Arroz con Leche Recipe (Spanish Rice Pudding) - Spanish Sabores

Arroz con Leche Recipe (Spanish Rice Pudding)

This creamy Spanish rice pudding recipe comes from my mother-in-law, Antonia. Her famous arroz con leche recipe is the perfect blend of cinnamon, sugar, and silky Spanish rice. You’ll try it once and be a fan for life!

Spanish rice pudding in a clay bowl. Spanish arroz con leche recipe.
Delicious and creamy Spanish rice pudding.

I’ve said it before and I’ll say it again, I’m a lucky girl. My mother-in-law, Antonia, is a wonderful Spanish cook and has taught me so much of what I know about Spanish home cooking.

Her salmorejo recipe is one of my all-time favorite Spanish foods, and every time we’re together we try to cook something new.

The only downside to her cooking abilities has been the few times I’ve dared to “diet” in her presence.

It wasn’t even really a diet, just eating fewer carbs before my wedding! Every now and then I like to cut most carbs and sugar out of my diet (the month of December is not one of those times) as a way to cleanse my body.

Anyway, I’ve learned not to tell her this. At the mere mention of this locura she seems to make every possible thing I “can’t” eat and then shakes her head when I say “no, gracias.

The last time I was eating healthy she bought me two enormous bars of chocolate and made her famous arroz con leche.

Two servings of arroz con leche in clay bowls.

I nearly got angry with her because it feels like she’s not respecting or supporting my preferences… but then I realize that feeding people is just how she shows her love.

And I do love her rice pudding…

The Secrets to Antonia’s Arroz con Leche

After watching her make this many times, I think there are a few key things to keep in mind:

  • Always use whole milk
  • Use a cinnamon stick (not cinnamon powder) — except for a dash on the top when finished
  • Don’t skip the pinch of salt (sea salt is best)
  • Add the sugar slowly and taste — if it’s too sweet you can’t go back!
  • Make it slowly – don’t be in a rush. Add the milk little by little and stir, stir, stir! This will make it super creamy.

Watch how to make Spanish arroz con leche (1 minute video!)

Key Ingredients

You’ll need to buy Spanish bomba rice (or a similar round, short-grain rice), whole milk, sugar, cinnamon (ground and whole) and a pinch of salt along with some citrus peel gives great flavor.

Ingredient Notes & Substitutions

  • Milk: Whole milk is traditionally used, and I would definitely recommend using a full fat milk for the correct texture and flavor. If you must substitute, I like to use a full fat coconut milk. The flavor will be different but you’ll still get the creamy texture.
  • Sugar: This Spanish rice pudding is sweetened with plain white sugar. You can try other sweeteners without a problem.
  • Lemon Rind: Antonia’s arroz con leche always has a few large pieces of lemon rind in it. Orange rind also gives a lovely flavor.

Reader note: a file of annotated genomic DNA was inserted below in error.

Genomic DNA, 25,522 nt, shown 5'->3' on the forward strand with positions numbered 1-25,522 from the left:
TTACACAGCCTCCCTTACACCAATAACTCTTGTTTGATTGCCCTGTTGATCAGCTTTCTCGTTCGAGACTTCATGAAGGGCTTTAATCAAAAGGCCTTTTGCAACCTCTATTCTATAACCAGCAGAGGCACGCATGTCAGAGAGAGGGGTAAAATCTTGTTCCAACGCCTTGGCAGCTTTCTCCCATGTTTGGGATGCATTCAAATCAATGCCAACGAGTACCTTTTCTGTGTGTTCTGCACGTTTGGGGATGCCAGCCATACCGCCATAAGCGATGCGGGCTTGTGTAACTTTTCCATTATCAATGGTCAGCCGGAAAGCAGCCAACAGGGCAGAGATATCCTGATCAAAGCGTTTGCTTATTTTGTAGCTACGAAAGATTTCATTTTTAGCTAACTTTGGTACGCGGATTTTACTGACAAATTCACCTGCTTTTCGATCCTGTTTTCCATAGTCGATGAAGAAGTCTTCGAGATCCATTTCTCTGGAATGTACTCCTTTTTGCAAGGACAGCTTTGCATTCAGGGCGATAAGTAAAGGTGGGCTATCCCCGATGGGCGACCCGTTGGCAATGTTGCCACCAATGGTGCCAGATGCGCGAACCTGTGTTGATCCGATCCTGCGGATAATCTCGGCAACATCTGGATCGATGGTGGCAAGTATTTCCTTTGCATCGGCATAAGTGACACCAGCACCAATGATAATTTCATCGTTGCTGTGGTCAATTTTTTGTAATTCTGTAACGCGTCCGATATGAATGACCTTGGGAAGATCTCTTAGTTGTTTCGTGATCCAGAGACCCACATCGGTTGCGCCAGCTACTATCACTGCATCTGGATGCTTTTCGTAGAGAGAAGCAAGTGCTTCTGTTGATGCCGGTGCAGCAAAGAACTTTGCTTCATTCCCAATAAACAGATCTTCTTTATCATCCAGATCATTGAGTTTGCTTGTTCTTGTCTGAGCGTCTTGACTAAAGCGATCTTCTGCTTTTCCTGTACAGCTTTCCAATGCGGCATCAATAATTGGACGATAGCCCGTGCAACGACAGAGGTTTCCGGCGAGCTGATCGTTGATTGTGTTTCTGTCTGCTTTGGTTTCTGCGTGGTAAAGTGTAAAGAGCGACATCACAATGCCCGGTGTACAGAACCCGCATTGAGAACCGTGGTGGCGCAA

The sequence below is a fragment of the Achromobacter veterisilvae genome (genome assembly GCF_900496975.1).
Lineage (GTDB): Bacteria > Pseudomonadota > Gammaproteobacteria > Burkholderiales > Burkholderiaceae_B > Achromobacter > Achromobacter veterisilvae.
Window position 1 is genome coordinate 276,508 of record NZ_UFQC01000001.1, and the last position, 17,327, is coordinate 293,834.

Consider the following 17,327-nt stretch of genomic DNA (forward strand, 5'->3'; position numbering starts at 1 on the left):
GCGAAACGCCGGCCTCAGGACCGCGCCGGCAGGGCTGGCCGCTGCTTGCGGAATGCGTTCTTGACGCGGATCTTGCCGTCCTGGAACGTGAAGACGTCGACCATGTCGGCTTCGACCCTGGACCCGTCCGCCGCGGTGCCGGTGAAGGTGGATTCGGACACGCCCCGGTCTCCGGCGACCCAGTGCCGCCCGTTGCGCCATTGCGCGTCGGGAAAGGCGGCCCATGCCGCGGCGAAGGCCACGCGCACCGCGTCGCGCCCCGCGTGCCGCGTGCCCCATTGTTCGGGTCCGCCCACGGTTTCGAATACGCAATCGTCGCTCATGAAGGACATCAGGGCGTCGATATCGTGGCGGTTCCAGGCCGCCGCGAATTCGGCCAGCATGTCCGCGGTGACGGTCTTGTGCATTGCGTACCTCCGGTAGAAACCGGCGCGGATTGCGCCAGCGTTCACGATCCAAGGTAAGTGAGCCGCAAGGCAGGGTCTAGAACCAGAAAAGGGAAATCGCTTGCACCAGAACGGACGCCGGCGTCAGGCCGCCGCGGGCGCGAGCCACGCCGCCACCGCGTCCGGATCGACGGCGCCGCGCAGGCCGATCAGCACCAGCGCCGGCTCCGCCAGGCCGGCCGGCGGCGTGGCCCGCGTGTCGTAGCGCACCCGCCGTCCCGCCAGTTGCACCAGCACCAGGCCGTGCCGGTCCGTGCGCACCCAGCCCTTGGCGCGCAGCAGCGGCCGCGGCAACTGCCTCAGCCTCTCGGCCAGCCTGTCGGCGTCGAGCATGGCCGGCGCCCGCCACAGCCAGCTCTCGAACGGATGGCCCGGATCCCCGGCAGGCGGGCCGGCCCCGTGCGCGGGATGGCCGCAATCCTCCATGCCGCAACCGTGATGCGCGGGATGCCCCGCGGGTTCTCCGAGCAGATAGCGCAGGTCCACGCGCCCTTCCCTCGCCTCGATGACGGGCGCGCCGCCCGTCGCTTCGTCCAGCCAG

• Spices: This classic Spanish arroz con leche recipe uses only cinnamon, but sometimes I add other spices like star anise, clove, and cardamom.

Arroz con Leche: Step by Step

Making this rice pudding couldn’t be easier. It’s really only four steps!

Making arroz con leche steps 1-4 in a grid.

Step 1: Cover the rice with either water (or for a more creamy version, with milk) and bring to a simmer along with the cinnamon stick and lemon rind.

Step 2: When the liquid is almost fully absorbed, add more milk to cover the rice again. Keep simmering and stirring, adding more milk every time the rice gets dry.

Step 3: When you’ve added almost the full liter, start to taste the rice. You want it fully cooked, but some people like it a little more firm than others. It’s a matter of preference.

Step 4: When it’s to your liking, take it off the heat. Add a pinch of salt, a dash of cinnamon, and add the sugar little by little until it’s the perfect sweetness for you. Enjoy your pudding warm or chill it in the fridge in small serving dishes for a couple of hours and eat it cold.

Recipe Tips & FAQs

What does arroz con leche mean in Spanish?

It literally translates to rice with milk. It’s a common dessert that is enjoyed throughout all of Spain.

What rice is best for arroz con leche?

Bomba rice is the most common rice used for arroz con leche in Spain. It’s the same rice as paella rice — a short-grained rice that absorbs a lot of liquid. You can substitute Arborio rice.

Is arroz con leche from Spain?

Rice puddings are found throughout the world and many people think they may have originated in Asia. In Spain, the Moors brought rice and cinnamon to the Iberian Peninsula. Many Latin American countries also make versions of arroz con leche, often using sweet condensed milk instead of whole milk.

Is arroz con leche served hot or cold?

You can enjoy arroz con leche hot or cold, however in Spain it is most often served chilled for dessert.

More Delicious Spanish Desserts

If you love this traditional arroz con leche recipe, you must try these other classic Spanish desserts!